Study Identifies Most Partisan House Committees

August 27, 2019 Updated: August 27, 2019

Voting by members of the House Administration and House Rules committees is the most intensely partisan of the 19 standing panels in the House of Representatives, according to a think tank analysis published Aug. 27.

“Perhaps to the surprise of some Congress-watchers, the analysis finds the House Administration to be the most partisan committee,” according to Utah State University political science professor Joshua Ryan.

“It has the highest percentage of high party line votes, the second highest percentage of low party line votes, and the highest average difference between the two parties,” Ryan wrote in an analysis published by the Legislative Branch Capacity Working Group (LBCWG), a joint project of two Washington-based think tanks, the R Street Institute and New America.

Ryan’s analysis examined thousands of committee votes recorded between the 104th Congress, beginning in January 1995, and the 114th Congress, which ended in January 2017.

The Committee on House Administration has two main functions, overseeing elections to the House of Representatives and managing the day-to-day operations of the chamber.

Rep. Zoe Lofgren (D-Calif.) is chairperson of the committee, while Rep. Rodney Davis (R-Ill.) is the ranking Republican. There are four other Democrats and two other Republicans on the committee.

An Administration Committee spokesman didn’t respond to The Epoch Times’ request for comment.

The House Committee on Rules was close behind the Administration panel in the rankings, followed in descending order by the Education and Labor; Science, Space, and Technology; Budget; Ways and Means; and Appropriations assemblages.

The House Committee on Agriculture is the least partisan, according to Ryan’s analysis, closely followed, in ascending order, by the House Committee on Veterans’ Affairs, and the House Select Committee on Intelligence.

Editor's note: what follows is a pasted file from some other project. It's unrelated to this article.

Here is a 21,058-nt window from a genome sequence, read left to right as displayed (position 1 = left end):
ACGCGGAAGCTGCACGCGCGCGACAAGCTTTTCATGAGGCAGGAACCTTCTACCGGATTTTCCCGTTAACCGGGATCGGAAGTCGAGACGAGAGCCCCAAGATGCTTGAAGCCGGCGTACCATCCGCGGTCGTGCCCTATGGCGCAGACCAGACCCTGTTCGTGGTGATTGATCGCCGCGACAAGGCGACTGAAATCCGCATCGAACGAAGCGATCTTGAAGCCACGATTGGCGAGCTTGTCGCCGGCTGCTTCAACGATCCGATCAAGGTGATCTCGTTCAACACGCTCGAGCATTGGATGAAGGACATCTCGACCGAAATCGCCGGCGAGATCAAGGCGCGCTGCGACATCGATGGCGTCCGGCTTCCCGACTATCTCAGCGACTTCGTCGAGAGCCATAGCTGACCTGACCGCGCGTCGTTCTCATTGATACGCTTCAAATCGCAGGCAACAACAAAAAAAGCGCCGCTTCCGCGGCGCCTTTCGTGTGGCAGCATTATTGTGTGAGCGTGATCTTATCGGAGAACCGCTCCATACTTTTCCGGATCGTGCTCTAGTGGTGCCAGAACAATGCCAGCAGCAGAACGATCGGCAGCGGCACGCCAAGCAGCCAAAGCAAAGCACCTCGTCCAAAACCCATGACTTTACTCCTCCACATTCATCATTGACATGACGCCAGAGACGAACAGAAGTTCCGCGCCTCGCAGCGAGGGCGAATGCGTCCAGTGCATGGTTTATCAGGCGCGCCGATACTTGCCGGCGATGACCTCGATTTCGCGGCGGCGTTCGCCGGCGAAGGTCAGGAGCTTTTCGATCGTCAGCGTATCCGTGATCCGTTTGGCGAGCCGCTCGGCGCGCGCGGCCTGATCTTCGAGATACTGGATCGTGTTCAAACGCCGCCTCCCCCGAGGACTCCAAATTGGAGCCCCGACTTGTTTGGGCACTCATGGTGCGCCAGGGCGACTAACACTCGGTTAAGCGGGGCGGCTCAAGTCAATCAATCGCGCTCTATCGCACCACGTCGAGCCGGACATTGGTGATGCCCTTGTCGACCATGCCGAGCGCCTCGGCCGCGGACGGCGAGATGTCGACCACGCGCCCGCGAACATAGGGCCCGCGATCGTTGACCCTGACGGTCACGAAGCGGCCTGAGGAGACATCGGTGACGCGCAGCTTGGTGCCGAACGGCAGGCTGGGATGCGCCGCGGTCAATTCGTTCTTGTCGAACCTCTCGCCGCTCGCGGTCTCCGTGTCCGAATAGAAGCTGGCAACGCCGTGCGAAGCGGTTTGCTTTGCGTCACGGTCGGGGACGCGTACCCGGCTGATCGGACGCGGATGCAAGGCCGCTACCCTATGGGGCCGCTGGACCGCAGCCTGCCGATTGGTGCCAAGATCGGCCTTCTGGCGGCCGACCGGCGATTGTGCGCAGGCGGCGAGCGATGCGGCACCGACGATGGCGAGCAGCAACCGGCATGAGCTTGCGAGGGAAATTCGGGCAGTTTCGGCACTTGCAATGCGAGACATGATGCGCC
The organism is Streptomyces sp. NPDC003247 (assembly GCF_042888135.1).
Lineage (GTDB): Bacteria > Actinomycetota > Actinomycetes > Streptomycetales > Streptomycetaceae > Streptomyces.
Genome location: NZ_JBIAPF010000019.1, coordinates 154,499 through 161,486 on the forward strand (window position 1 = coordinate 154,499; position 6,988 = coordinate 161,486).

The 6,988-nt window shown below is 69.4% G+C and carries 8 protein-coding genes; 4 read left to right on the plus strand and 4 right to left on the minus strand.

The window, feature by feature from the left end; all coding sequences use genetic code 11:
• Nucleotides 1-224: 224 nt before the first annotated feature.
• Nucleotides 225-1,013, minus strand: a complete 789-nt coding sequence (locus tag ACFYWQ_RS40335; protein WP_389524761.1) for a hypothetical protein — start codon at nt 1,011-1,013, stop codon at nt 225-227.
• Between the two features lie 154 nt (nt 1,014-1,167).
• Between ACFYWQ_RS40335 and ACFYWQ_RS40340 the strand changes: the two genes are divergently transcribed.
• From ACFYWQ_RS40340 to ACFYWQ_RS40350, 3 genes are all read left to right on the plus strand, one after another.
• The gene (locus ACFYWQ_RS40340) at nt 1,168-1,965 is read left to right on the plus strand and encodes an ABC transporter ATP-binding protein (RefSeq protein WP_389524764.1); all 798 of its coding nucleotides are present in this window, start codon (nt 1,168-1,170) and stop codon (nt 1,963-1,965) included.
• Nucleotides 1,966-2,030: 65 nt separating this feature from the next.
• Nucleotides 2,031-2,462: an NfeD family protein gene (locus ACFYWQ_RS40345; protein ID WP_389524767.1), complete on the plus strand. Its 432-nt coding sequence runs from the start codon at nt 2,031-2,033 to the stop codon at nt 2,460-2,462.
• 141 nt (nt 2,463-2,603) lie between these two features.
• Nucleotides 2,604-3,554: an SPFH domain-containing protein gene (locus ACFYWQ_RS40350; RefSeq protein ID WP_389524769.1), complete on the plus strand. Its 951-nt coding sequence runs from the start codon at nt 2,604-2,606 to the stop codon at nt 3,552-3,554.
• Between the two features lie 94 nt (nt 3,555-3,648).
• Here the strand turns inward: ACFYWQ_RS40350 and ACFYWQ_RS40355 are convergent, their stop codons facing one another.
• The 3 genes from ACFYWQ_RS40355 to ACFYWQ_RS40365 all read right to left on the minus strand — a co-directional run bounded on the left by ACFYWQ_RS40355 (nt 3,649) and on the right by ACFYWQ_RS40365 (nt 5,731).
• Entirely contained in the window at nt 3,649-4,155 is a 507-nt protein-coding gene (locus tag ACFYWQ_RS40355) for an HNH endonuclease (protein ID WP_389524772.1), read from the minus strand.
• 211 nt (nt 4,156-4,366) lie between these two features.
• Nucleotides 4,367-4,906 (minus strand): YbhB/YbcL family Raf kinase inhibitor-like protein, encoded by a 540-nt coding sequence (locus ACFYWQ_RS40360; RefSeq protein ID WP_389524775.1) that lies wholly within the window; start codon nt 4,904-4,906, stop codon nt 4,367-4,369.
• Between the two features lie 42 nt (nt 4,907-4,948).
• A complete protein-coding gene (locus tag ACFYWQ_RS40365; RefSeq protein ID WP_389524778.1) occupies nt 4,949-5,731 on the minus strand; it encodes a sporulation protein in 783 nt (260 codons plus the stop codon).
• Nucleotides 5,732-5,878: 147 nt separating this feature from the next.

Five of the eight most partisan committees are focused on how the House functions and fulfills its most basic constitutional duty, shaping how federal tax dollars are collected and spent.

The Rules panel, for example, governs the legislative process on every piece of legislation introduced in the chamber, in consultation with the Speaker of the House and the House Majority Leader.

The Budget panel does what its name suggests, dividing federal revenues among hundreds of programs receiving appropriations from one year to the next.

The more issue-oriented committees such as the House Committee on Oversight and Government Reform, House Energy and Commerce Committee, and the House Committee on Natural Resources were bunched together in the middle of the pack of 19 standing panels.

Those committees have been especially prominent in recent years with bitter debates on issues that most often result in highly partisan votes on the House floor, such as environmental regulations, energy policies, and presidential conduct.

Ryan said his results show that members of Congress representing safe districts that are highly likely to reelect them every two years tend to serve on the most partisan committees.

“The results apply to both Republicans and Democrats, meaning that strong liberals and conservatives, from safe or ideologically extreme districts, are likely to seek out the most partisan committees,” Ryan wrote.

“The opposite is true as well. Members from moderate districts seek out bipartisan committees,” he said. As an example, Ryan cited Rep. Conor Lamb (D-Pa.), who represents that state’s 17th Congressional District.

That Pennsylvania district has tended to elect Republicans in recent years, but the margins have typically been less than 5 percent, and Lamb’s election demonstrates that voters there are open to voting for Democrats.

R Street Institute Vice President Kevin Kosar told The Epoch Times on Aug. 27 that Ryan’s metrics are “greatly affected by votes taken on particularly salient issues, like Democrats’ headline-grabbing H.R. 1 legislation. Obviously, the committee’s work is much broader than just that.”

Kosar was referring to the “For the People Act of 2019,” the giant proposal introduced by Democrats after they regained the House majority in the 2018 election. The proposal contains numerous proposals strongly favored by liberal Democrats and fiercely opposed by conservative Republicans.

Kosar said he believes “the House Administration Committee tends to work constructively across the aisle on much of the low salience work, such as reviewing the internal operations of the House’s various administrative units.”

The administration panel could face a thorny issue when the House returns from the August recess on Sept. 9, because Ways and Means Chairman Rep. Richard Neal (D-Mass.) reportedly used his tax-funded official Facebook page to air two campaign advertisements.

House rules bar representatives from using official tax-funded resources for campaign purposes. Roll Call said the two ads ran earlier this month for 13 days.

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